Audit reform and the anticipated uptick in post-pandemic litigation against auditors – Paul Brehony & Kate Gee

By Paul Brehony & Kate Gee

Partner Paul Brehony and Senior Associate Kate Gee examine the government’s consultation paper on audit and governance reform and why trust has been lost, looking into issues arising out of a number of sudden corporate failures.

Paul and Kate’s article was published in Accountancy Daily, 24 May 2021, and can be found here.

The audit world has been subject to considerable independent forensic scrutiny in recent years. The Department of Business, Energy and Industrial Strategy (BEIS) has now published its long-awaited government consultation paper on audit and governance reform. It speaks to the need to increase competition and restore trust in the audit regime, but how does the government plan to do this and why are reforms needed at all at a time when businesses are struggling because of the coronavirus pandemic?

The consultation paper combines more than 150 recommendations drawn from three separate reports: the Kingman Review on the operation of the Financial Reporting Council (FRC) (December 2018); the Competition and Markets Authority update to its statutory audit paper on competition in the audit sector (April 2019) and the Brydon Review on the quality and effectiveness of the audit process and product (December 2019).

According to the BEIS Secretary, Kwasi Kwarteng, the vast majority of the recommendations made in these reports will be adopted by the government, as part of the effort to restore trust and confidence in the sector. He said: ‘It is vital that investors, financial markets and all those who depend on the largest companies in the UK can continue to rely on the information they publish. I am determined to reinforce the UK’s position in the wake of large corporate failures that have led to job losses and uncertainty among small businesses and local communities.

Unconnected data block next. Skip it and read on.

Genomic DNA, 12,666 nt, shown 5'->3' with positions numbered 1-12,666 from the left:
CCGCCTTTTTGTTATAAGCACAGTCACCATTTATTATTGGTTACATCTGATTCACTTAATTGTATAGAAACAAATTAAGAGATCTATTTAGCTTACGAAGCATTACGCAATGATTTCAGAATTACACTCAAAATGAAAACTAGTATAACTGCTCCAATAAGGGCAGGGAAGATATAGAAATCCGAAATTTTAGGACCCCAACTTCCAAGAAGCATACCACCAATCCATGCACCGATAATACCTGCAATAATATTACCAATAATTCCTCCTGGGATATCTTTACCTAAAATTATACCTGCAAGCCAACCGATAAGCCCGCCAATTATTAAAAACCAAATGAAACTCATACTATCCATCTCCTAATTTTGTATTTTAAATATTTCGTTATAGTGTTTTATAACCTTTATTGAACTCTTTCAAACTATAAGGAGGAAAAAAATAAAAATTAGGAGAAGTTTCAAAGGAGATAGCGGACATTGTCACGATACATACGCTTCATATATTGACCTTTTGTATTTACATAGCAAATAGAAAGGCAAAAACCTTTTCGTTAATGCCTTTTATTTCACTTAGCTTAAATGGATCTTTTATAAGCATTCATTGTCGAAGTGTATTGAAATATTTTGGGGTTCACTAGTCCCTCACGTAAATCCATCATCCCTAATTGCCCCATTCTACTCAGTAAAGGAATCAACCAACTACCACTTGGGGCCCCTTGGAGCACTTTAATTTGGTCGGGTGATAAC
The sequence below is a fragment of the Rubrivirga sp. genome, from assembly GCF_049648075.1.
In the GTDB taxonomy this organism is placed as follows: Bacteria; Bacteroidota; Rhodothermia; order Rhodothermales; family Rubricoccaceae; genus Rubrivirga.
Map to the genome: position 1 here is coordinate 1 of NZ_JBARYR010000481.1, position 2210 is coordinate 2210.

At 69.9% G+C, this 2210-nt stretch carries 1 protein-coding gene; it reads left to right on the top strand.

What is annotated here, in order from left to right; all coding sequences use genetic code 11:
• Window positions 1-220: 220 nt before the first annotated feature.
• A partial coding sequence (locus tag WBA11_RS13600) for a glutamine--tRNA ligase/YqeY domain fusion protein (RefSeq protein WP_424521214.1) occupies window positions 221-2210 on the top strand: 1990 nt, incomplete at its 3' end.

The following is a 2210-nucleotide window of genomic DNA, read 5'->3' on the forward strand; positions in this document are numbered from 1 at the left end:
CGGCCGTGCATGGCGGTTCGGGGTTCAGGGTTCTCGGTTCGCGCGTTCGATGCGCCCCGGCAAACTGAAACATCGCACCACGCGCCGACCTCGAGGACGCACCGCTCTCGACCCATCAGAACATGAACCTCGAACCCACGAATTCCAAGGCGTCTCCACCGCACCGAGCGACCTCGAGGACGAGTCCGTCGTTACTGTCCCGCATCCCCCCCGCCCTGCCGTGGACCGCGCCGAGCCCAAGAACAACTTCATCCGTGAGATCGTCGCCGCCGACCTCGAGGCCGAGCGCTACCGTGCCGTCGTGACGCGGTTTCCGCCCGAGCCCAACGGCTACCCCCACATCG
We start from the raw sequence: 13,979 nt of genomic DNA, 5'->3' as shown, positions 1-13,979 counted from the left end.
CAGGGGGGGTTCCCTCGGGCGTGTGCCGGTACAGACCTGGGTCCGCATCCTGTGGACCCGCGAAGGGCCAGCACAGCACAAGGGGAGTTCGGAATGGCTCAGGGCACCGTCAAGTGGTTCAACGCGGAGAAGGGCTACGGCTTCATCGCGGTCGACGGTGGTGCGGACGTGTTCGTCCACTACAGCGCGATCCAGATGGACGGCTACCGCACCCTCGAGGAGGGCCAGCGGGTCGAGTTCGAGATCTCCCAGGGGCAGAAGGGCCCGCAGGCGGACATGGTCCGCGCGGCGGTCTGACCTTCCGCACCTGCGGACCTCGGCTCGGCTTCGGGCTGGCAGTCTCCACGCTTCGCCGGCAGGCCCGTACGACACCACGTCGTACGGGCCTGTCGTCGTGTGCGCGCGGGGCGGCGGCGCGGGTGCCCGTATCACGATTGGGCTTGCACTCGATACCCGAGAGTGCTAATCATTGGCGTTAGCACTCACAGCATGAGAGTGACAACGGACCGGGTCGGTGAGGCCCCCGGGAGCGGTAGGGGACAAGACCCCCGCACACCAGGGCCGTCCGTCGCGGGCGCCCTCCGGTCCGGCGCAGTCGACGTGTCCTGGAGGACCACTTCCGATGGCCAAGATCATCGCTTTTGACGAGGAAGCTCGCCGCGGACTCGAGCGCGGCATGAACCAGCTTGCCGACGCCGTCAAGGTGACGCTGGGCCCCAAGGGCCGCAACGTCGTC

The proposed reforms are comprised under six headings:

  1. Directors’ accountability. The Audit, Reporting and Governance Authority (ARGA), the successor regulator to the FRC, will have the power to sanction directors of all large companies for breach of their duties under the Companies Act 2006 in respect of reports and accounts. This includes the duty to approve accounts only if they give a true and fair view, and the duty to provide information to auditors.
  2. The audit process. There will be new reporting obligations on both auditors and directors relating to internal controls as well as the detection and prevention of fraud. Consultation is taking place on different options, including a regime similar in scope to the US Sarbanes-Oxley Act on auditor assurance on internal controls.
  3. Annual accounts. The current mandatory going concern statements and viability statements will be replaced with a single ‘resilience statement’, which requires directors to focus their minds on short term survival, medium term reliance and long term threats to resilience.
  4. The audit market. In order to increase the number of firms which participate, FTSE 350 companies will be required to use a smaller “challenger” firm to conduct a meaningful portion of their annual audit, creating a form of joint audit regime where a “challenger” firm audits a subsidiary business. A cap on the Big Four’s market share of FTSE 350 audits could be enforced if “the sector does not improve”.